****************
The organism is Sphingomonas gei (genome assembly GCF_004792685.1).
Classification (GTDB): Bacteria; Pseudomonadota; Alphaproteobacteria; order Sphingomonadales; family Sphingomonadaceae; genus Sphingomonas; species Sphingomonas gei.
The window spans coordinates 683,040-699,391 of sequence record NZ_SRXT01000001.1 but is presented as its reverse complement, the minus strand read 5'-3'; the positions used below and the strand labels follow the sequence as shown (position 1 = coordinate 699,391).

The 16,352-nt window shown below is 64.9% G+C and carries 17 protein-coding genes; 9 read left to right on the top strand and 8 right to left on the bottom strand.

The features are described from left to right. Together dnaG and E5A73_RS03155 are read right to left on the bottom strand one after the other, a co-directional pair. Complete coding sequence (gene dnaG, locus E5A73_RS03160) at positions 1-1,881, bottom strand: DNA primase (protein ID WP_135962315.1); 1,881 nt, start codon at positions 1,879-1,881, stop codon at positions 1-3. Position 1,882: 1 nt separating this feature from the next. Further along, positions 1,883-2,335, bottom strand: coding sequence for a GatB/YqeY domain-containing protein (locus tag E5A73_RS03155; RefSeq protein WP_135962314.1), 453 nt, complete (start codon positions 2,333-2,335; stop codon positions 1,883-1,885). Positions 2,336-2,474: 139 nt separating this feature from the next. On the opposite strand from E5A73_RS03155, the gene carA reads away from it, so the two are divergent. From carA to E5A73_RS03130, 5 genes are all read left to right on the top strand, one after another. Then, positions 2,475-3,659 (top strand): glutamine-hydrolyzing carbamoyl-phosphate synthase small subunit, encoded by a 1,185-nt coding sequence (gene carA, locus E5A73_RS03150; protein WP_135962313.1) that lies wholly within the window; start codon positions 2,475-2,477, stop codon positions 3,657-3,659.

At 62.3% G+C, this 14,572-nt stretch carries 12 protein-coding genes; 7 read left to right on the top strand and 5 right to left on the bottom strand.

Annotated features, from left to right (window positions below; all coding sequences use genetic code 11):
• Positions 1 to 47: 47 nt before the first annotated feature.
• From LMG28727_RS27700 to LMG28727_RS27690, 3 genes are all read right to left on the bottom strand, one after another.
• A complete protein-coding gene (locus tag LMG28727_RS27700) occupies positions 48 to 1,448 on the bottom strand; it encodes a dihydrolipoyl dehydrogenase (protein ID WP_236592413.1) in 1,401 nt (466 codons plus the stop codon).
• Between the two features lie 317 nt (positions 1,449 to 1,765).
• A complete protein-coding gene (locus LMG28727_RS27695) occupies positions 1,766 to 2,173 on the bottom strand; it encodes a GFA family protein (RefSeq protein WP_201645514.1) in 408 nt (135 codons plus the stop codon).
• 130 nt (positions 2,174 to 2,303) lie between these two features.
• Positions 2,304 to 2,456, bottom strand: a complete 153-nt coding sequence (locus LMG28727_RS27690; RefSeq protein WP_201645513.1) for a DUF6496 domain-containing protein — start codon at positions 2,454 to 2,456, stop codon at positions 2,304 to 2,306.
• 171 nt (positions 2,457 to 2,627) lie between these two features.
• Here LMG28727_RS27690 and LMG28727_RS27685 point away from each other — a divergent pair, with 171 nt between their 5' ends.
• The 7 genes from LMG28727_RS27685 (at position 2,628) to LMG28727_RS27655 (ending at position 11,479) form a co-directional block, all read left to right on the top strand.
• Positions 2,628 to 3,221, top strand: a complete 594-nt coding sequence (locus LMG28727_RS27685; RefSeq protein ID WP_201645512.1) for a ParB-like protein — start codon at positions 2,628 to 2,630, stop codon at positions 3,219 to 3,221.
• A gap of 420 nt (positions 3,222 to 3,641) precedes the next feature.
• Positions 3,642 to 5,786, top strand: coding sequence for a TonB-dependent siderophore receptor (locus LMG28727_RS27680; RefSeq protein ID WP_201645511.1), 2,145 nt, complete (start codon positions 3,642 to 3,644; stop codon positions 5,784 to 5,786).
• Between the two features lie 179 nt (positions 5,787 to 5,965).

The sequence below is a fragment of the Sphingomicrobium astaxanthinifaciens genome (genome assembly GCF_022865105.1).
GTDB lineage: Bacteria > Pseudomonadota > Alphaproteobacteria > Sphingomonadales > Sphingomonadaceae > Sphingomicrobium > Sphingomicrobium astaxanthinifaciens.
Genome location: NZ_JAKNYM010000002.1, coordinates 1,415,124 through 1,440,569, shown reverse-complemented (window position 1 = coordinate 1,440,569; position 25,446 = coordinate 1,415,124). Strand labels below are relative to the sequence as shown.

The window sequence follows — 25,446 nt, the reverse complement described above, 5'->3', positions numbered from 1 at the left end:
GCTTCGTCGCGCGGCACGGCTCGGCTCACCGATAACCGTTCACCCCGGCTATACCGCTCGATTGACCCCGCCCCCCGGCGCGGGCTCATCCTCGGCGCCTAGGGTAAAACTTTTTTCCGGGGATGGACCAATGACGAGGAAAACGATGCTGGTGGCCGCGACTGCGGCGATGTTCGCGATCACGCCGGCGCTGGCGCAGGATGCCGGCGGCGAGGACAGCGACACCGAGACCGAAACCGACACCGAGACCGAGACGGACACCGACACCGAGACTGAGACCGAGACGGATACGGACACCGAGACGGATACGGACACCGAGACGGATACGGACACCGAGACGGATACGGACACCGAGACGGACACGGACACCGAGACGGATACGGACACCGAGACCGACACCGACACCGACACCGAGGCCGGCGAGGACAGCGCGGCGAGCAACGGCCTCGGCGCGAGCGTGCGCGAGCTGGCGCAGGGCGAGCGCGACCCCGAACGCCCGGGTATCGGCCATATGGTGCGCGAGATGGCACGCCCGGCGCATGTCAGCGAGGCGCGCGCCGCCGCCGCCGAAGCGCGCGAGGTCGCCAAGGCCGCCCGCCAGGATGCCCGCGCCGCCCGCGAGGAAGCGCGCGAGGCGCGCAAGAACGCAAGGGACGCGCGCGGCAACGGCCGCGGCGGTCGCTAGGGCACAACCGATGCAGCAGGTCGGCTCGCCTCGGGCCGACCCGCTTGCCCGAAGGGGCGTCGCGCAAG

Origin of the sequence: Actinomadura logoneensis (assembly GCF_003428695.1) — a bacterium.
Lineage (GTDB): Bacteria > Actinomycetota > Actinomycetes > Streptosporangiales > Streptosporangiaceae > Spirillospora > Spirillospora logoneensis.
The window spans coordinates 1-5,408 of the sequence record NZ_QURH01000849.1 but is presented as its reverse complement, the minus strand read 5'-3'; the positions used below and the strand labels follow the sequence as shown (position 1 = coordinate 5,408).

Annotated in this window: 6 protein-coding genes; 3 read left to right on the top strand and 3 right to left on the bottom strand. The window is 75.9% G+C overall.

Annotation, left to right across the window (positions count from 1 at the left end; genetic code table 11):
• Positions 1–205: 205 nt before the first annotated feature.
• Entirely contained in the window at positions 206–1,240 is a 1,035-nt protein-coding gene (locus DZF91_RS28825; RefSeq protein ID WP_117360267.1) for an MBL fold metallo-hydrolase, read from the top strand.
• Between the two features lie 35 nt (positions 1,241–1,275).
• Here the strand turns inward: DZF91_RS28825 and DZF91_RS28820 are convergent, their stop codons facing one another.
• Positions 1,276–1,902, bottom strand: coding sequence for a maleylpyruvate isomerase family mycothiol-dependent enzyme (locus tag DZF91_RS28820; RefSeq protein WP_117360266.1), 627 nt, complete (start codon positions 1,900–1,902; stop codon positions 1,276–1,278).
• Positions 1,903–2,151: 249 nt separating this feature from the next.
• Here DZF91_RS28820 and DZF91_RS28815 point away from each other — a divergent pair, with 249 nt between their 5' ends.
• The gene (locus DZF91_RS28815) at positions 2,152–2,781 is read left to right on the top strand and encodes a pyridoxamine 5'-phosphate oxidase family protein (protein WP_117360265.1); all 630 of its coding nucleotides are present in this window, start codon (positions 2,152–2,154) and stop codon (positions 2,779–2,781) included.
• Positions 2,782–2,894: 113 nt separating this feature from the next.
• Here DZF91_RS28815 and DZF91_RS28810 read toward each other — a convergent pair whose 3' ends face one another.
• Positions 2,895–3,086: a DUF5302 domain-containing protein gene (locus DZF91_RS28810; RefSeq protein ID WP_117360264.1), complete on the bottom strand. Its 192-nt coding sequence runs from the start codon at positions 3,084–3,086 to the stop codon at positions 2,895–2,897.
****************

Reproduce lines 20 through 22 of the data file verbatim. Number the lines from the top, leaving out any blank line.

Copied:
• Positions 3,642 to 5,786, top strand: coding sequence for a TonB-dependent siderophore receptor (locus LMG28727_RS27680; RefSeq protein ID WP_201645511.1), 2,145 nt, complete (start codon positions 3,642 to 3,644; stop codon positions 5,784 to 5,786).
• Between the two features lie 179 nt (positions 5,787 to 5,965).

The sequence below is a fragment of the Sphingomicrobium astaxanthinifaciens genome (genome assembly GCF_022865105.1).